I was definitely not surprised to see that this month’s challenge was bread, given that Breadchick Mary at The Sour Dough, along with Sara at I Like to Cook, was hosting it. French bread… great, I’ve been wanting to try it! I set out to get an early start on the recipe by printing it out and giving it a couple of thorough reads… but wait… FOURTEEN (as in, 14) pages? This recipe is 14 pages long?! Yowza! Well, that’s okay… I will sit down with my lunch and read through it. I had long finished my sandwich and chips and was only five pages into the recipe. Yikes. This is certainly a “daring” challenge!
I actually never read the recipe from start to finish in one sitting. I couldn’t get through it. And to be honest, I seriously considered just skipping this month. Aside from not even being able to read the entire recipe during the time it takes to watch a primetime drama, this was shaping up to be an all-day event, with an estimated 8 to 10 hour start to finish time. I got together with Laurie over at quirky cupcake and we decided to tackle the recipe “together” (which, in a virtual world, meant that we frantically instant messaged each other throughout the process, doing it at the same time in our respective kitchens). You can thank Laurie for my post, because had it not been for someone keeping me accountable I don’t think I would have mustered the energy to do this. So thank you, Laurie, for forcing me to put my game face on
Now on to the actual recipe… as I said, this was an insanely long recipe. It is a Julia Child recipe, and I guess another shameful confession is that I’ve never made one of her recipes or have seen one of her shows. This was certainly a way to dive right in. I honestly can’t tell you if I even think I did this correctly. There were a lot of different types of kneading techniques and deflating techniques that I have never encountered before. There were no pictures or diagrams to go by, so I winged it by doing what I thought was correct.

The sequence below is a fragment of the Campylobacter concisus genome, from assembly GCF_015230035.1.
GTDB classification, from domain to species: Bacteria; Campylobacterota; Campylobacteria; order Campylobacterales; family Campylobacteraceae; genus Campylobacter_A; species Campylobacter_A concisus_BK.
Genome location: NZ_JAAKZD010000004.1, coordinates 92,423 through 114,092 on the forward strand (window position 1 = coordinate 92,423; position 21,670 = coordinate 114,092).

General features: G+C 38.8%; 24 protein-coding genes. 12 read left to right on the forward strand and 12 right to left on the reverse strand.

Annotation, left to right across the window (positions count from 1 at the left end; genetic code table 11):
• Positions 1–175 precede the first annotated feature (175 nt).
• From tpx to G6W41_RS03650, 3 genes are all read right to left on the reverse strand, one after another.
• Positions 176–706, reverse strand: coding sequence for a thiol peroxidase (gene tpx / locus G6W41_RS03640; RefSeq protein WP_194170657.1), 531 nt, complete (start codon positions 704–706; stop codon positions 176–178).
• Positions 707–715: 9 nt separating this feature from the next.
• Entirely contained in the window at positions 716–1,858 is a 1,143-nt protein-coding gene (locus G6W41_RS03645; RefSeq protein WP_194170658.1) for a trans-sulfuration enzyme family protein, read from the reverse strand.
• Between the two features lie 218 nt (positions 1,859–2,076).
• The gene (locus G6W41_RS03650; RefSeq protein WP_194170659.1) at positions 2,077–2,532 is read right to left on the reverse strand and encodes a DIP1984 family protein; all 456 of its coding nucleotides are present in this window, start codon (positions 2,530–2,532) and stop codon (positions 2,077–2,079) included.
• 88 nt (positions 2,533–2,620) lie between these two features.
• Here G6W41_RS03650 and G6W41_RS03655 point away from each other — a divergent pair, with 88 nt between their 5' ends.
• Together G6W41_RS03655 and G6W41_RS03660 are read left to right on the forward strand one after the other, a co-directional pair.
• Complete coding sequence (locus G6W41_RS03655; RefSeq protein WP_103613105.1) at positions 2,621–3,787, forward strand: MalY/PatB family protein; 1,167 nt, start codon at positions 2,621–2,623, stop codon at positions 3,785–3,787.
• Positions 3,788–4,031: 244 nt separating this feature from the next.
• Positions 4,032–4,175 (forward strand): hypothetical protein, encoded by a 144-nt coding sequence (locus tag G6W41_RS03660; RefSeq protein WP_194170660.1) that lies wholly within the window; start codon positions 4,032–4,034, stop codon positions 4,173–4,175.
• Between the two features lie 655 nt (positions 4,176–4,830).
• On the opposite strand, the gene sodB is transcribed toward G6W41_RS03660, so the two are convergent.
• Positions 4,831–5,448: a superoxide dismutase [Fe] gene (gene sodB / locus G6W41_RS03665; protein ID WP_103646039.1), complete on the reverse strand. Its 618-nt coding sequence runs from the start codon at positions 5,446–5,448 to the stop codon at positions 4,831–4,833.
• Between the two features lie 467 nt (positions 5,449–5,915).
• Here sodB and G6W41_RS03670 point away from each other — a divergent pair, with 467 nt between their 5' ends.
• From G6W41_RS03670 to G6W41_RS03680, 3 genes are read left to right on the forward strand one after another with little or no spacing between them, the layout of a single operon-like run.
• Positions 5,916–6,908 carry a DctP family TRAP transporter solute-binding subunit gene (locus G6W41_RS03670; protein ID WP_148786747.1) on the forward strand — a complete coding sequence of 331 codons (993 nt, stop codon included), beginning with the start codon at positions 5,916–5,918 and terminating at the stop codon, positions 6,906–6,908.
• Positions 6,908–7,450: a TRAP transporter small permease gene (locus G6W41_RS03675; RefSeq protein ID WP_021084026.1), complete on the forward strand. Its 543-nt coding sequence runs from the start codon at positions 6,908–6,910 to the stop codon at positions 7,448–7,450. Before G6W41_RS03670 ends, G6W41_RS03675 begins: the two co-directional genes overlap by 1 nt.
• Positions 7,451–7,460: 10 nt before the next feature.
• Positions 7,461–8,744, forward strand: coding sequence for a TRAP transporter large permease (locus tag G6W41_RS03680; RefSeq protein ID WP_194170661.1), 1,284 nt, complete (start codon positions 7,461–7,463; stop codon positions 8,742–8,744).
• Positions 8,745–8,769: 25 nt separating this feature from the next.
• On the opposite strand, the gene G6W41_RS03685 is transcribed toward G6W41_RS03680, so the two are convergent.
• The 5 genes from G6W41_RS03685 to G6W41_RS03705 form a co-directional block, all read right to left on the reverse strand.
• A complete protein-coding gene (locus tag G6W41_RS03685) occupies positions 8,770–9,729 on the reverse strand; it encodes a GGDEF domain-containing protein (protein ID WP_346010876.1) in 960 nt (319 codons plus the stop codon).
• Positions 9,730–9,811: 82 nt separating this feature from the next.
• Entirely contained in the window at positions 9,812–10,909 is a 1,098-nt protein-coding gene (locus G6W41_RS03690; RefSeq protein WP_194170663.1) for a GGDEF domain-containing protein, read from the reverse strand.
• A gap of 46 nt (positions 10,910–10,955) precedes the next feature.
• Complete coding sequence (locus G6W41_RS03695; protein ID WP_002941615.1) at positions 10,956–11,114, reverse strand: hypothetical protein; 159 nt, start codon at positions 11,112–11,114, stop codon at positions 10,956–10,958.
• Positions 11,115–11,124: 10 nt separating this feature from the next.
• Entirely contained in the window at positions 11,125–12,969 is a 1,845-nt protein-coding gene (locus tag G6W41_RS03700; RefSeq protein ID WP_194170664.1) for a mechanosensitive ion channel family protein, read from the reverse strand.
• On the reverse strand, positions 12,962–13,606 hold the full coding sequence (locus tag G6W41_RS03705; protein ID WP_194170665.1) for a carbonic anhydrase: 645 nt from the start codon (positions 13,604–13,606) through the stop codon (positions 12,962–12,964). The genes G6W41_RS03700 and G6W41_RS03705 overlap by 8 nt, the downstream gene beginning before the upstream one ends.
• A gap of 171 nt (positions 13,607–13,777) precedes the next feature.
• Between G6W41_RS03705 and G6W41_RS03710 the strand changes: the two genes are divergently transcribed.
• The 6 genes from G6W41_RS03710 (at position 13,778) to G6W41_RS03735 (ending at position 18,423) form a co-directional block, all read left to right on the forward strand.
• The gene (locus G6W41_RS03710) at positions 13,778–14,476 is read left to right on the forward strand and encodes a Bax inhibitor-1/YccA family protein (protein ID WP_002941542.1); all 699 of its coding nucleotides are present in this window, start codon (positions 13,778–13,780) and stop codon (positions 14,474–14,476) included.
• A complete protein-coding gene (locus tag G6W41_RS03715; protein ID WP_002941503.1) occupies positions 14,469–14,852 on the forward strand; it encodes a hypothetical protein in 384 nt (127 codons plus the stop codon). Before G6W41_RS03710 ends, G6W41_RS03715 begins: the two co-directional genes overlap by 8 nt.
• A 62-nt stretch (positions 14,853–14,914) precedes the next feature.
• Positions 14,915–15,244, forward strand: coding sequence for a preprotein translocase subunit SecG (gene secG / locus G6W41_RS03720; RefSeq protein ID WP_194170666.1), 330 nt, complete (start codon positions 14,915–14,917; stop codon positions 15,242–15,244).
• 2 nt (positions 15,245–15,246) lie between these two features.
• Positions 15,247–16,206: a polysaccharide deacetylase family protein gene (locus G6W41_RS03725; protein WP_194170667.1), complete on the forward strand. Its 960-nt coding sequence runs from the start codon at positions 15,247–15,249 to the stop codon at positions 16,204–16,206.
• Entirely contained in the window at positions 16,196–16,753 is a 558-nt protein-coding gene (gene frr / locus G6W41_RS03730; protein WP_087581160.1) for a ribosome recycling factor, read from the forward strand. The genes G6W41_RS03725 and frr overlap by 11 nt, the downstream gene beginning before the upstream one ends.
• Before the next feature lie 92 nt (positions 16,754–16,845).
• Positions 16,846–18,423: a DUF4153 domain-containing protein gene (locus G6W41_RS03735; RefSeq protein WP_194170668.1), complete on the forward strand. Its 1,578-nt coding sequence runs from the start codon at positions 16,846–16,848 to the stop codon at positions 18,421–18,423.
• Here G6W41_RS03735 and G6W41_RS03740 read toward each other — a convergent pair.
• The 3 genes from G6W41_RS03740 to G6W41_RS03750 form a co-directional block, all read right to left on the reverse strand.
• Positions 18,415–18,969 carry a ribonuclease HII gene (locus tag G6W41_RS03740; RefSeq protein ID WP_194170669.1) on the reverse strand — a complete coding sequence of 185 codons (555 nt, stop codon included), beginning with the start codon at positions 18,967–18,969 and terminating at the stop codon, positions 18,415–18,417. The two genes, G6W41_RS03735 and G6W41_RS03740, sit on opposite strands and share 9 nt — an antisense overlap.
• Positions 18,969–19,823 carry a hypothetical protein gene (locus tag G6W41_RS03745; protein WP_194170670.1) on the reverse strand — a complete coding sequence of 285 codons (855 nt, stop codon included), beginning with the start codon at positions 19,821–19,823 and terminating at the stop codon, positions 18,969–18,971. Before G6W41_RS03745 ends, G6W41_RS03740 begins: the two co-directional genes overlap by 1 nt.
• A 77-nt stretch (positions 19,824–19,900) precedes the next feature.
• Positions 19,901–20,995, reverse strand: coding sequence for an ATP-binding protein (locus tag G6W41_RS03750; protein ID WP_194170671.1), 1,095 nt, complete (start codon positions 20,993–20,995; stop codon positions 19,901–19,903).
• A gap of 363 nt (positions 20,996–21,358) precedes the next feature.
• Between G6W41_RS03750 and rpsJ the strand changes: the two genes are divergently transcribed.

The outcome of the recipe was good. I have never made French bread before (just some variations on white sandwich bread, Italian bread, and sweet rolls), so I have nothing to compare this to other than store-bought French bread I have eaten. This turned out to be about the same – it was good, it tasted like French bread should. I guess since it was an all-day affair with Julia Child I was expecting something out-of-this-world and leagues above anything I had made before. It really didn’t live up to those expectations, although as I said, it was good bread, but not especially remarkable. I just personally don’t really think it was worth the all-day effort. This perhaps may be a result of me not performing certain techniques correctly, as there was no real guide on how to go about them. Either way, we had a couple of good loafs of bread to eat over the course of a week and I got to make my first Julia Child recipe
Thank you again to Mary and Sara for hosting this challenge. If you are interested in seeing the recipe, you can view it at The Sour Dough.